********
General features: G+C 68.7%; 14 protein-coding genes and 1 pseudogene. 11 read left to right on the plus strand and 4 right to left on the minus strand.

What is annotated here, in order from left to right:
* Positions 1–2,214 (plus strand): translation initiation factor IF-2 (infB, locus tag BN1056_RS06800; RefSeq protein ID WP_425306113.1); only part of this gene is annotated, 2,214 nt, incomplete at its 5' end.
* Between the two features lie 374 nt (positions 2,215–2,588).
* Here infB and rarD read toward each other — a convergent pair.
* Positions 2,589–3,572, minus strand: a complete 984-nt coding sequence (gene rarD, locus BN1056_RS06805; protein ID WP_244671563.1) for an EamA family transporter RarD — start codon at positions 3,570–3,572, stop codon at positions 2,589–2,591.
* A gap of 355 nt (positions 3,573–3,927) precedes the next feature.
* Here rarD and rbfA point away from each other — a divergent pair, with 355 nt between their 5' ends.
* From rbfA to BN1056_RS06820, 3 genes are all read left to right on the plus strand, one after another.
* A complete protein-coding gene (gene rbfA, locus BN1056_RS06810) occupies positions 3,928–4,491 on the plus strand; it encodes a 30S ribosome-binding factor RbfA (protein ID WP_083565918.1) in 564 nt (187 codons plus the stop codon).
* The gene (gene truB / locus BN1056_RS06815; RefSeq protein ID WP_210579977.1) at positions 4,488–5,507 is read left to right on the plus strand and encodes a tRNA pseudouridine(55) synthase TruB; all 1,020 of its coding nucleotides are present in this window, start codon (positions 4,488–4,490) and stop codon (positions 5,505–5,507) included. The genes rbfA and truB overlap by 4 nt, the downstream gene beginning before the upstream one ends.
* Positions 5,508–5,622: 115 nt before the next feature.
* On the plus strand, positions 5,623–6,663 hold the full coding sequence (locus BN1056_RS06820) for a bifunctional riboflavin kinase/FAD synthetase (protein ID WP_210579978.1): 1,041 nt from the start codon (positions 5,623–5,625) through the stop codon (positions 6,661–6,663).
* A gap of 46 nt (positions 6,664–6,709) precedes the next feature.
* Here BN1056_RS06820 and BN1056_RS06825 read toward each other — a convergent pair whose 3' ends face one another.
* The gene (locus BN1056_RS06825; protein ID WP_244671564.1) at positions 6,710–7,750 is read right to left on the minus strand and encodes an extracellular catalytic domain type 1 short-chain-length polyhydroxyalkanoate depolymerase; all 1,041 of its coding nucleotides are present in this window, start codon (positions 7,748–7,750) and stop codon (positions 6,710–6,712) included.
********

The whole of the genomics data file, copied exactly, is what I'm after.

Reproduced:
General features: G+C 68.7%; 14 protein-coding genes and 1 pseudogene. 11 read left to right on the plus strand and 4 right to left on the minus strand.

What is annotated here, in order from left to right:
* Positions 1–2,214 (plus strand): translation initiation factor IF-2 (infB, locus tag BN1056_RS06800; RefSeq protein ID WP_425306113.1); only part of this gene is annotated, 2,214 nt, incomplete at its 5' end.
* Between the two features lie 374 nt (positions 2,215–2,588).
* Here infB and rarD read toward each other — a convergent pair.
* Positions 2,589–3,572, minus strand: a complete 984-nt coding sequence (gene rarD, locus BN1056_RS06805; protein ID WP_244671563.1) for an EamA family transporter RarD — start codon at positions 3,570–3,572, stop codon at positions 2,589–2,591.
* A gap of 355 nt (positions 3,573–3,927) precedes the next feature.
* Here rarD and rbfA point away from each other — a divergent pair, with 355 nt between their 5' ends.
* From rbfA to BN1056_RS06820, 3 genes are all read left to right on the plus strand, one after another.
* A complete protein-coding gene (gene rbfA, locus BN1056_RS06810) occupies positions 3,928–4,491 on the plus strand; it encodes a 30S ribosome-binding factor RbfA (protein ID WP_083565918.1) in 564 nt (187 codons plus the stop codon).
* The gene (gene truB / locus BN1056_RS06815; RefSeq protein ID WP_210579977.1) at positions 4,488–5,507 is read left to right on the plus strand and encodes a tRNA pseudouridine(55) synthase TruB; all 1,020 of its coding nucleotides are present in this window, start codon (positions 4,488–4,490) and stop codon (positions 5,505–5,507) included. The genes rbfA and truB overlap by 4 nt, the downstream gene beginning before the upstream one ends.
* Positions 5,508–5,622: 115 nt before the next feature.
* On the plus strand, positions 5,623–6,663 hold the full coding sequence (locus BN1056_RS06820) for a bifunctional riboflavin kinase/FAD synthetase (protein ID WP_210579978.1): 1,041 nt from the start codon (positions 5,623–5,625) through the stop codon (positions 6,661–6,663).
* A gap of 46 nt (positions 6,664–6,709) precedes the next feature.
* Here BN1056_RS06820 and BN1056_RS06825 read toward each other — a convergent pair whose 3' ends face one another.
* The gene (locus BN1056_RS06825; protein ID WP_244671564.1) at positions 6,710–7,750 is read right to left on the minus strand and encodes an extracellular catalytic domain type 1 short-chain-length polyhydroxyalkanoate depolymerase; all 1,041 of its coding nucleotides are present in this window, start codon (positions 7,748–7,750) and stop codon (positions 6,710–6,712) included.